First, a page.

The prime aim of this page is to look into the effect of Horizontal Axis G Force on humans. The human tolerance of the g forces depends on a lot of factors like, the location, direction, magnitude and the position of the body. Read on to know more about Horizontal Axis G Force.
As mentioned before, the g-tolerance can be trained to some degree. It has been seen that the human body is much better at surviving g forces that are vertical to the spine. So, when the acceleration is forward, the g-force pushes the body backwards, which is known as "eyeballs in". When the acceleration is backwards, the g-force pushes the body forwards, which is known as "eyeballs out". The human body shows much higher tolerance when the acceleration is backwards. The blood vessels in the retina show as being more sensitive in the latter direction.
Earlier experiments reveal that untrained humans were able to stand 17 g eyeballs-in for several minutes without losing consciousness. This is in comparison to 12 g eyeballs-out. The record human tolerance of horizontal axis G force is held by acceleration pioneer John Stapp. He is known to have endured a peak "eyeballs-out" force of 46.2 times the force of gravity. This has proved that the human body is capable of this tolerance of Horizontal Axis G Force. Stapp was to live another 45 years to age 89, but his vision suffered lifelong damage due to these tests.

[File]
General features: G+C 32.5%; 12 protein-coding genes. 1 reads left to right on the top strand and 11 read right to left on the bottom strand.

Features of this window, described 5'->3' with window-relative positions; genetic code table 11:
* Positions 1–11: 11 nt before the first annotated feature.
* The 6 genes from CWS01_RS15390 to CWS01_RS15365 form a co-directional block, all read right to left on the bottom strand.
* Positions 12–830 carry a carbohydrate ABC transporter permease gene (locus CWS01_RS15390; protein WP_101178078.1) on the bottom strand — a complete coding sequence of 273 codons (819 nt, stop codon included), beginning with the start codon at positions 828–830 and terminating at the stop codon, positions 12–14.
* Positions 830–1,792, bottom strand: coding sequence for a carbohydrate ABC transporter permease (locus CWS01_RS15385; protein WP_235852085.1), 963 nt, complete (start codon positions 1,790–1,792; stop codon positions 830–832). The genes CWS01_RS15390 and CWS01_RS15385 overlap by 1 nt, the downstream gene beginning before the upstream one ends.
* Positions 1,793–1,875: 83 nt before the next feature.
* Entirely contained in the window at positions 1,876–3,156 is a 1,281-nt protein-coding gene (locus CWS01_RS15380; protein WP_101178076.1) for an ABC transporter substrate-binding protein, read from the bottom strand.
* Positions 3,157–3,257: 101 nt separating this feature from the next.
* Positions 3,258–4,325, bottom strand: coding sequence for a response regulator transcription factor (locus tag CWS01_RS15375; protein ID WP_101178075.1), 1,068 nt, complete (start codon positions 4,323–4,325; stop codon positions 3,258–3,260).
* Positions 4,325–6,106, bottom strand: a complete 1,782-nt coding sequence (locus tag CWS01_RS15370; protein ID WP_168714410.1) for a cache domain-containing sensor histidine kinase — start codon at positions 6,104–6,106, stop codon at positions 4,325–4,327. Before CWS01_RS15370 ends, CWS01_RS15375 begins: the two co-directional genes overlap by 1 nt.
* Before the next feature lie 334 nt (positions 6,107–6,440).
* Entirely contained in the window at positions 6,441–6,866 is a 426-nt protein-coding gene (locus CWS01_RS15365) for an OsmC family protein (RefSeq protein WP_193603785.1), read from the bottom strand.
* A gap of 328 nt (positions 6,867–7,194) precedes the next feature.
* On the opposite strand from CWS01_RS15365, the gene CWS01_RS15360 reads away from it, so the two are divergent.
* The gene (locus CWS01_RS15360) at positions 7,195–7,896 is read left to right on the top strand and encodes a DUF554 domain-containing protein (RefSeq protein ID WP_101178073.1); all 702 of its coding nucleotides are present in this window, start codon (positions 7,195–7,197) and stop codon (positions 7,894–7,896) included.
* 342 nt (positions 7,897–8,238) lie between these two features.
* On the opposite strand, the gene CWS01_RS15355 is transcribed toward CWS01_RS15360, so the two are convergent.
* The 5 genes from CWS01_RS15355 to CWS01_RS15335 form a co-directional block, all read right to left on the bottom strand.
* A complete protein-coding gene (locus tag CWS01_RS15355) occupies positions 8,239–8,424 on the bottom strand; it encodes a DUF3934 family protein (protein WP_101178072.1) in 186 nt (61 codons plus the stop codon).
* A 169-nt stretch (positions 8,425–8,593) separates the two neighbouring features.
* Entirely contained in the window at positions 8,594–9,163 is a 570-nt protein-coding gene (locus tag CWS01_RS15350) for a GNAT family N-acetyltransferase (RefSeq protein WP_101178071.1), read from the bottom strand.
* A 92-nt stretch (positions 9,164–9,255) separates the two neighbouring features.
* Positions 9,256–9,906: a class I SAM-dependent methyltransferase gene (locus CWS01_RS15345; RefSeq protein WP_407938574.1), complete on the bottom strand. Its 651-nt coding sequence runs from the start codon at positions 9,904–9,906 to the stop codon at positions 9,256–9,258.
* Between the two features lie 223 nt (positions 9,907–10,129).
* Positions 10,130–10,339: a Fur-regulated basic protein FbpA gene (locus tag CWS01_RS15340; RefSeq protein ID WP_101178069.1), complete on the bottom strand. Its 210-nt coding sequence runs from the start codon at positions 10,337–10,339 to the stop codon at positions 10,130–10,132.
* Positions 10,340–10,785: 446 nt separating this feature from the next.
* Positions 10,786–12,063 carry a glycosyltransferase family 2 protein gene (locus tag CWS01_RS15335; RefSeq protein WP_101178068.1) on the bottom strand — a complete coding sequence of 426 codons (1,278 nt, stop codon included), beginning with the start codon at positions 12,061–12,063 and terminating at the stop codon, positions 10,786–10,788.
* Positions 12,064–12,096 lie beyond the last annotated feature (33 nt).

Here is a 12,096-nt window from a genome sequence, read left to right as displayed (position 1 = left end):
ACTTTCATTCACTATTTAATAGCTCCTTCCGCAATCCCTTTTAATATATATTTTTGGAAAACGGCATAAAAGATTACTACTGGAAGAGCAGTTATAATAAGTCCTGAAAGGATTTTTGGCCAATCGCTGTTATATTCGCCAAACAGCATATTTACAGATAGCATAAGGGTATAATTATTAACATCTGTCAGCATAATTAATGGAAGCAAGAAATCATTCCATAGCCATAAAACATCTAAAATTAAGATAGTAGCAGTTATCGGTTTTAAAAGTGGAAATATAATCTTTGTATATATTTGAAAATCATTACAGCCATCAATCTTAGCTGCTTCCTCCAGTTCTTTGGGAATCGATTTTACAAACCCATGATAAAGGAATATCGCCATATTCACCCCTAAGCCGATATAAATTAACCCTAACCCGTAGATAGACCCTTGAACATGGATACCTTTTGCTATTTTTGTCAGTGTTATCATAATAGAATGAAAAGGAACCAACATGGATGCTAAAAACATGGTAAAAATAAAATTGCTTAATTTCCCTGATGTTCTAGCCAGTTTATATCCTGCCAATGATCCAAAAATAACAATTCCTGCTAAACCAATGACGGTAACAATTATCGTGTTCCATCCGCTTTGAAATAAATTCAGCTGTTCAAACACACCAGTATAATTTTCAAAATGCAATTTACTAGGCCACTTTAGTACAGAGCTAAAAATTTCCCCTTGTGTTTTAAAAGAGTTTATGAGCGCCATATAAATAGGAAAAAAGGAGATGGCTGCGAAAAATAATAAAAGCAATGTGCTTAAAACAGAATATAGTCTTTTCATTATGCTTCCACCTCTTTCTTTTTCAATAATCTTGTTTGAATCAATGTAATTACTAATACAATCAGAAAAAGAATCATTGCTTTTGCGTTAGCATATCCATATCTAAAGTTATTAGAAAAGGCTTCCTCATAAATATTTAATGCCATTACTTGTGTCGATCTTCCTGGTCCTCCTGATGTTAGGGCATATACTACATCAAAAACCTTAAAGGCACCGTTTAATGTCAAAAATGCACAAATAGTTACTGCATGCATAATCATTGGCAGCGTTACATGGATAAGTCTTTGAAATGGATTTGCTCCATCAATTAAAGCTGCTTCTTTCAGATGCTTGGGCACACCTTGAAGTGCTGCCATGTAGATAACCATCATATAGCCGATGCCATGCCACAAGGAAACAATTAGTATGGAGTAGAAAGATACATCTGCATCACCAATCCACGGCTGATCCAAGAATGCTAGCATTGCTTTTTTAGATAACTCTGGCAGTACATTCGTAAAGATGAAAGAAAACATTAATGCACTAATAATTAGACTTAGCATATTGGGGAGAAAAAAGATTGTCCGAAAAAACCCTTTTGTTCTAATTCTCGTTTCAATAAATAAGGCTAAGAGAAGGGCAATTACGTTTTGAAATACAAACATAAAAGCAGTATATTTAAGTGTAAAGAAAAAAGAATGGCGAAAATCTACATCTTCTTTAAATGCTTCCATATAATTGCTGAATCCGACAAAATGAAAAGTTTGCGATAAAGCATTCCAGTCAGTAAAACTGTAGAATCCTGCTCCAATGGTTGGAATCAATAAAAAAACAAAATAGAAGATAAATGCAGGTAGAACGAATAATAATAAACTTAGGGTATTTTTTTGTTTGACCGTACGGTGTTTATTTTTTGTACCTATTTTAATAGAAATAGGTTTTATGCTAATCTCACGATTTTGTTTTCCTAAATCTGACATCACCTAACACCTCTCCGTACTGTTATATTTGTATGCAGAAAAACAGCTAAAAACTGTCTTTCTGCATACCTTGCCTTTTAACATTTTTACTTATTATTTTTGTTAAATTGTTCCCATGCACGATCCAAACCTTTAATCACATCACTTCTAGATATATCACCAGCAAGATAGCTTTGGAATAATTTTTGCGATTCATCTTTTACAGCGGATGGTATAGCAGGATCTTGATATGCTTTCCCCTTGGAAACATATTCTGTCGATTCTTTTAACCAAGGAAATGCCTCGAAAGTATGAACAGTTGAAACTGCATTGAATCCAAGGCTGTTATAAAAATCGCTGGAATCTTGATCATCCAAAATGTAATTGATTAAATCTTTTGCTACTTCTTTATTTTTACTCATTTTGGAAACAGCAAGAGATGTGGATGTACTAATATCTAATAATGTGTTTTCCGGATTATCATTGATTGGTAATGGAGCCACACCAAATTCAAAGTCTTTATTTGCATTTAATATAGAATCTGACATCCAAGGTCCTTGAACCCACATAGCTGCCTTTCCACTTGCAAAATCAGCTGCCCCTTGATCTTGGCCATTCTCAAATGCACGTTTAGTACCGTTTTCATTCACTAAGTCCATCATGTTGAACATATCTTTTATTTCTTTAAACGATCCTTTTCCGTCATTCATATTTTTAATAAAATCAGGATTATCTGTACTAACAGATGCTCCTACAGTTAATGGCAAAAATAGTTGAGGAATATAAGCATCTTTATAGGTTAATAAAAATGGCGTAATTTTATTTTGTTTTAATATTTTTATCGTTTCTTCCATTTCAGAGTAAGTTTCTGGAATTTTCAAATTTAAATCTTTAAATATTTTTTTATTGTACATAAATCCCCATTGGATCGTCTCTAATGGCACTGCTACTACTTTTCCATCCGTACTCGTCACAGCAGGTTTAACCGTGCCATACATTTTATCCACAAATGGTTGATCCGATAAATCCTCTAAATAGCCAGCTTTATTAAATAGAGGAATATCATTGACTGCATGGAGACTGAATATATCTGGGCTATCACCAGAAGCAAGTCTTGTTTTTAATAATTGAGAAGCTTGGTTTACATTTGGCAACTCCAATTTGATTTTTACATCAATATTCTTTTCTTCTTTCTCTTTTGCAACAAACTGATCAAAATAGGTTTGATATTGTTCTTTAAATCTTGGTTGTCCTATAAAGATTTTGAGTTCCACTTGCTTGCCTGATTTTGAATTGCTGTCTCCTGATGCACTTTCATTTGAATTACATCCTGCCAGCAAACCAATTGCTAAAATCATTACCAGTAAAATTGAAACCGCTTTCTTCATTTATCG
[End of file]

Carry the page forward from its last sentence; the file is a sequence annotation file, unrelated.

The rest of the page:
The endurance of g-force is also known to depend on time period and the rate of change in acceleration. This is known s jerks and is expressed as m/s3 in SI units. In non-SI units, jerk can be stated simply as gees per second (g/s). There are no jerks without push. Very short durations or high jerk forces of 100g have been claimed. We hope you found the above article on horizontal axis g force informational and useful.